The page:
Biased Western media coverage of the “Jasmine Revolution”

A story over at ESWN just caught my eye, and it cries out for comment. Roland, a blogger I admire tremendously, writes:

The website anti-CNN came into being because of the western media reporting about the Lhasa riots. Here is a post from the anti-CNN BBS about some western media coverage of the so-called Jasmine Revolution in China….

This definitely caught my interest because I’m innately suspicious of claims by anti-CNN, and I was wondering what “Western media” would be so stupid as to publish fake pictures of the non-revolution. Am I being overly suspicious? Am I being prejudiced against anti-CNN? Unfair and ignorant? Let’s take a look.

This is the very first “Western media” ESWN links to. Go there now. Its name is Online USA News. Sounds like a good catch by anti-CNN! What could be more “Western” than a site named Online USA News?

Only, if you take the time and energy to go to the About page, here’s what you find: is project of WebSols Pakistan. This website contains latest news updates from USA and all over the world.

Please, go there now. Look around. You’ll see that Online USA News is a third-rate bullshit blog, a pure and simple trash site from Pakistan that is in no way indicative of how the “Western media” are really covering the situation in China. It is not a “Western media.” Once again, anti-CNN gets hysterical over nothing, and uses this nothing to point hysterical fingers at “the West” without performing even the most cursory due diligence.

Another example he links to that anti-CNN has labeled an example of “Western bias” against China can be found here. Here is how the site describes itself:

Aredconsult, Inc. is an internet marketing company and outsource provider based in the Philippines.

Got that, everyone? This “Western media” that shows such bias is a BS Philippine marketing site. It’s bullshit. It’s not Western and it’s not real media.

Another example of “Western media bias” Roland sends us to can be found here. Go look it up. It looks to me like yet another aggregator posing as a news site – whatever it is, it’s obscure as hell and hardly offers a representative slice of “Western media.”

Also under the headline “Fake Western Media Coverage Of Jasmine Revolution In China” Roland offers links (from anti-CNN) to pieces from Liberty Times (in Taiwan), Next Media Animation (in HK/Taiwan), La Nueva Cuba (since when is Cuba considered “Western”?) and more. There’s one piece he links to from the Independent in Ireland which appears legitimate. but you get the picture: Out of a long string of links, practically none of the stories are in any way, shape or form “Western media.” Another link he offers actually has no photo at all (maybe they took it down?). It’s some Norwegian taboid (I think). Whatever it is, it’s not representative of “Western media.” No major Western media published fake photos of the JR, and if they did it was a mistake and they took them down. This is a fantasy, a canard.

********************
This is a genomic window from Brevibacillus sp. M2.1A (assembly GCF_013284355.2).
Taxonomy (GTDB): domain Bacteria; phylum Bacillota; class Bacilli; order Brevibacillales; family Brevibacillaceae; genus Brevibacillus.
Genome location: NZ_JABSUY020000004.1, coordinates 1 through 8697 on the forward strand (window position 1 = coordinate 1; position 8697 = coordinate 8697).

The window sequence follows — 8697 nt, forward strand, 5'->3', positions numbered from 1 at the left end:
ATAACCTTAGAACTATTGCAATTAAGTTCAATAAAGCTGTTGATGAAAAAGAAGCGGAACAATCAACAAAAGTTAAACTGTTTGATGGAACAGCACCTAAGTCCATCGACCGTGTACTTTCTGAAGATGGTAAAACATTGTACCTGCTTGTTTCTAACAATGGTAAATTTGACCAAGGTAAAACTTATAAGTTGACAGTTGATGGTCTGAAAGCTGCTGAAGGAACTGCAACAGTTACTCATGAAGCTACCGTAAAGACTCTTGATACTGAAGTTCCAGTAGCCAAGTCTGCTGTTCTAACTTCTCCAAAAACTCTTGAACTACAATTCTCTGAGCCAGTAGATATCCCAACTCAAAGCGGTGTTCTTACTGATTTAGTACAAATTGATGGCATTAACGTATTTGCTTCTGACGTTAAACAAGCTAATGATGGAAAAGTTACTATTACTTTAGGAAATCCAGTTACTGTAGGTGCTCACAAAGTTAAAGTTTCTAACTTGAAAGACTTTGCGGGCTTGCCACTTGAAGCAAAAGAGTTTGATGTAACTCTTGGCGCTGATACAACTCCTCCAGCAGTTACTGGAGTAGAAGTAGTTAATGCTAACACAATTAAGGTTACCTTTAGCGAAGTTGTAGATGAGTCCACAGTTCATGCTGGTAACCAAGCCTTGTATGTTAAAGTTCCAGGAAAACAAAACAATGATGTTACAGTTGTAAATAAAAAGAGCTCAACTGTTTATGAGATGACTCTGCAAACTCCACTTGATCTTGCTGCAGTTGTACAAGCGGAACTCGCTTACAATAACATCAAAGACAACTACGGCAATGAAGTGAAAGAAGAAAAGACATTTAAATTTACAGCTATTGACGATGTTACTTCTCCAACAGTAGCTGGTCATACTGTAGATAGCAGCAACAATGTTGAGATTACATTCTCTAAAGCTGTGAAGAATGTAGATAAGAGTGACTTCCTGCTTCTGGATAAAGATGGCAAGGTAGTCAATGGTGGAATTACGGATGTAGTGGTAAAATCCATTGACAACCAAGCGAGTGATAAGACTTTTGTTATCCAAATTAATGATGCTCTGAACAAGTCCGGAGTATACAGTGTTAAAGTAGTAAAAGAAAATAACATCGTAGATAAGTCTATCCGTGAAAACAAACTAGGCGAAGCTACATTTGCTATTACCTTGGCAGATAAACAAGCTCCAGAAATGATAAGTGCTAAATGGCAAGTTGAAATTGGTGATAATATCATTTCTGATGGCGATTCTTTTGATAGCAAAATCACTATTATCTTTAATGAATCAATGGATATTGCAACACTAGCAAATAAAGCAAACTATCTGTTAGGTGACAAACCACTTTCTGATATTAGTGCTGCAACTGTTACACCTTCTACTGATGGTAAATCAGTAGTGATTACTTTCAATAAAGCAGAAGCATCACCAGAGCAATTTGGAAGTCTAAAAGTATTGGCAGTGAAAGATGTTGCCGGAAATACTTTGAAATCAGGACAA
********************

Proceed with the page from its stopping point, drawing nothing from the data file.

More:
I am not blaming Roland for this. He is translating something from anti-CNN. Maybe he should have checked the veracity of the links, but then again I know how busy he is doing translations and running the gold standard of English-language China sites. It’s anti-CNN that raises my blood pressure.

Every time you hear the battle cry “Western media bias” in regard to China you need to take a hard look at the accusation and at the source. Yes, there sure as hell IS Western media bias against China (though when you compare it to China’s media bias against the West it may seem relatively mild, to say the least). But in this case, there’s very, very little to see. anti-CNN, stupid and inflammatory as always, has chosen sites from the Philippines and Pakistan and Taiwan and pointed to them breathlessly as proof – proof, I tell you – of our awful Western bias against China.

Except it’s not true. It’s bullshit. anti-CNN is bullshit, a deceitful but highly effective propaganda machine that deceives its readers and, I suspect, itself. Take nothing they say at face value, and do your own homework. They’ve been debunked time and again, and I am always dismayed when my Chinese colleagues insist they’re a serious, professional organization. I tell them they should stop being so anti-CNN, and they just don’t get it. This has become their Truth. They’re painfully easy to expose as frauds and charlatans, if you bother to take the time. And sometimes I wonder why I even bother. I’m not going to convince their die-hard fans. But at least I can put their bullshit on the record.

(Update: A friend just complained that I use the term “bullshit” too many times in this post. All I can say is, if the shoe fits, wear it. Even if it has bullshit on it.)


Richard Burger is the author of Behind the Red Door: Sex in China, an exploration of China's sexual revolution and its clash with traditional Chinese values.